Hundreds of people gathered outside the Eritrean Embassy in London on 10 November to protest against a recent government crackdown in the country.
Traffic was disrupted along White Lion Street as the protesters filled the road outside the Embassy and held placards saying “Enough is Enough” and “Eritrean Dictator Must Go Now”.
The protest was organised in response to reports of the Eritrean security forces committing acts of violence. A rare public demonstration took place in the capital, Asmara, on 31 October. Accounts vary, but it is estimated that the forces shot dead 28 civilians, with many more detained without trial.
Ismail Moussa, who helped organise the London protest, said it was about “standing in solidarity” with protesters in Asmara. “It’s also about demanding democratic change in Eritrea. We are asking for the government there to step down.”
The organisers also want to make the British public aware of human rights violations in Eritrea, and put pressure on the UK government to end any support of the country. The Home Office came under fire in January this year after it was revealed that it had attempted to downplay human rights abuses in Eritrea in order to reduce asylum seeker numbers.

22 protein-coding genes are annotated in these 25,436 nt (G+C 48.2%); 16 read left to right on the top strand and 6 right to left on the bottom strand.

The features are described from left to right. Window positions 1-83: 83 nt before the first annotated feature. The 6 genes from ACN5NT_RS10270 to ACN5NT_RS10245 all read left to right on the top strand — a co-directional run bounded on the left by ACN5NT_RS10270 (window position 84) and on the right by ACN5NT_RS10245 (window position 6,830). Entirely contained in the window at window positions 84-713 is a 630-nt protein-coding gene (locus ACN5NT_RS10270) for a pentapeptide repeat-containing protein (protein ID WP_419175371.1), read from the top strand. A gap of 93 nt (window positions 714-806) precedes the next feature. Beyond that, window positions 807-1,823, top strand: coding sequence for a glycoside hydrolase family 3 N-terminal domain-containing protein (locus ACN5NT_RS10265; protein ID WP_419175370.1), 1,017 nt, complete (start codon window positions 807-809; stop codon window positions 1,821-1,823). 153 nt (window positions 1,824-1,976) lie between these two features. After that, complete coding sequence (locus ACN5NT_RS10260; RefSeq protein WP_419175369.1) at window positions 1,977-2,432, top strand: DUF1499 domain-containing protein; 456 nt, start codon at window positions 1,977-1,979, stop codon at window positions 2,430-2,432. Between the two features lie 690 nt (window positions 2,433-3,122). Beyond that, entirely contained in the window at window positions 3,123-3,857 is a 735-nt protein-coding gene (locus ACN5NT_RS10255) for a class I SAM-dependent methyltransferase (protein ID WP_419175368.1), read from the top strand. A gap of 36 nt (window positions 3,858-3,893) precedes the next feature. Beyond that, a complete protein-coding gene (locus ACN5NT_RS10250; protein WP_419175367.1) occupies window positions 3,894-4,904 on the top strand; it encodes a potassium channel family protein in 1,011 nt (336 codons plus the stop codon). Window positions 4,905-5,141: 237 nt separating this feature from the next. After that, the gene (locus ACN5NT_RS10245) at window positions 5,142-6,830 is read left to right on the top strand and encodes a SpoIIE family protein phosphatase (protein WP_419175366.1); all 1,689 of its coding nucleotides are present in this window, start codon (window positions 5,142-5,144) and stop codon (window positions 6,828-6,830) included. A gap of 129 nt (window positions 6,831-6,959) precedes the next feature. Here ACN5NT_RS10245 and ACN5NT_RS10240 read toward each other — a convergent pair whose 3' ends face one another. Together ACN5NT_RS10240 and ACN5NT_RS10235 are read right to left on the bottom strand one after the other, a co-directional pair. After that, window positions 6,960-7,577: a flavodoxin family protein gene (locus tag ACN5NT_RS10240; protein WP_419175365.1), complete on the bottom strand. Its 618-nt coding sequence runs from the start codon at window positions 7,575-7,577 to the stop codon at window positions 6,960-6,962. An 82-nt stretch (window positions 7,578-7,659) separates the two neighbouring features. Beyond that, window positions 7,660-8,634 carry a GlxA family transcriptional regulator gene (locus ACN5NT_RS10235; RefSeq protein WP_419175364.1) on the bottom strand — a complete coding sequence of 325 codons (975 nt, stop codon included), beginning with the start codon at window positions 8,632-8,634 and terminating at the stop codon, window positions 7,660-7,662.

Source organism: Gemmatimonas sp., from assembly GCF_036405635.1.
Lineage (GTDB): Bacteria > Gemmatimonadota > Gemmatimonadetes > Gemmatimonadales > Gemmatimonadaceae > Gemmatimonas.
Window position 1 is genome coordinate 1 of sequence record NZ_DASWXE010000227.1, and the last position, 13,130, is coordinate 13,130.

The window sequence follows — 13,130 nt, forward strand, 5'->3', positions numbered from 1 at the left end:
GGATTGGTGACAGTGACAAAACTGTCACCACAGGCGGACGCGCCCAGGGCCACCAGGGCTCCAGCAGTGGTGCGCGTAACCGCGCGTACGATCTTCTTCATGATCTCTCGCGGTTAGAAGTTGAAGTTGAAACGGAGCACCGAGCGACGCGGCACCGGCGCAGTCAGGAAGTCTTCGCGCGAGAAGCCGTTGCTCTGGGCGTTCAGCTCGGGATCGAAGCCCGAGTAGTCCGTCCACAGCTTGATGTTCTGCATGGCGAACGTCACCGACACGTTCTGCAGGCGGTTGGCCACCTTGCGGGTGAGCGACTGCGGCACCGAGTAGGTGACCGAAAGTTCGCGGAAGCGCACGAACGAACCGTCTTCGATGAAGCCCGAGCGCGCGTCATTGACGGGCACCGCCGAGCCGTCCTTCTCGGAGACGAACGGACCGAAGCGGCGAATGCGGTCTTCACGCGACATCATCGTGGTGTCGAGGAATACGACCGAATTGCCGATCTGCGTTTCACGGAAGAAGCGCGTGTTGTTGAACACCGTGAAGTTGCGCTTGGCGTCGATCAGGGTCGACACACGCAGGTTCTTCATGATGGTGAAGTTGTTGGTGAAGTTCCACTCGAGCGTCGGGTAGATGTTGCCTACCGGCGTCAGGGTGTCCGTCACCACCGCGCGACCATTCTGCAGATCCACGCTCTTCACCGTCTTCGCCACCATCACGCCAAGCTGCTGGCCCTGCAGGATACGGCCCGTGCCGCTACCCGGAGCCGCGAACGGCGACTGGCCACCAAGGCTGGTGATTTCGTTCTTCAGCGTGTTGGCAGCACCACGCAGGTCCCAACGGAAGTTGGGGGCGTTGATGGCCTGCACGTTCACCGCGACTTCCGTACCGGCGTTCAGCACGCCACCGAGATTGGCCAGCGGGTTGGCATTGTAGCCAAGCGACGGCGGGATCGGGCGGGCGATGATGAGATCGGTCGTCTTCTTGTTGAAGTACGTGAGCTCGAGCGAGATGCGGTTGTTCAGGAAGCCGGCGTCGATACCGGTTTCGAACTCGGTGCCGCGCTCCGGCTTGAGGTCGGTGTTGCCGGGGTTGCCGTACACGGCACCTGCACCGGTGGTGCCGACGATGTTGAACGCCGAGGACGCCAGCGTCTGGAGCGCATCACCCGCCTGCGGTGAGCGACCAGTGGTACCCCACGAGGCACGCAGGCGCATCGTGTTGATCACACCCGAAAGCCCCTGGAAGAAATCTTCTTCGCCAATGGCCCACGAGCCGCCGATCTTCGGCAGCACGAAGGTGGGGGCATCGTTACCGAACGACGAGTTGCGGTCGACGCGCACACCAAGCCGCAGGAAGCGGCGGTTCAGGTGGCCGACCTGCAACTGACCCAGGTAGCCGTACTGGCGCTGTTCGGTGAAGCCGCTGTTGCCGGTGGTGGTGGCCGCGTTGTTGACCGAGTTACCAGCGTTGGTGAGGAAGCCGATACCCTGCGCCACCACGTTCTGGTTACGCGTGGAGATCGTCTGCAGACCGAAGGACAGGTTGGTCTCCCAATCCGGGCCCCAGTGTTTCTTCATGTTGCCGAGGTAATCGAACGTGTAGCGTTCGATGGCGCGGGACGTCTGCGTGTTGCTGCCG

President Isaias Afwerki has ruled Eritrea since it gained independence from Ethiopia in 1993. Protests are rare in Eritrea, since it lacks a constitution that guarantees the rights of citizens, including the right to protest.
In May 2016 the UN Human Rights Council condemned “in the strongest terms” Eritrea’s “systematic, widespread and gross human rights violations”, and said it found reasonable grounds to believe the government has committed numerous crimes against humanity.
Protesters have planned more demonstrations in the UK over the coming weeks. The next London protest is on 24 November at 12.30pm, also outside the Eritrean Embassy on White Lion Street.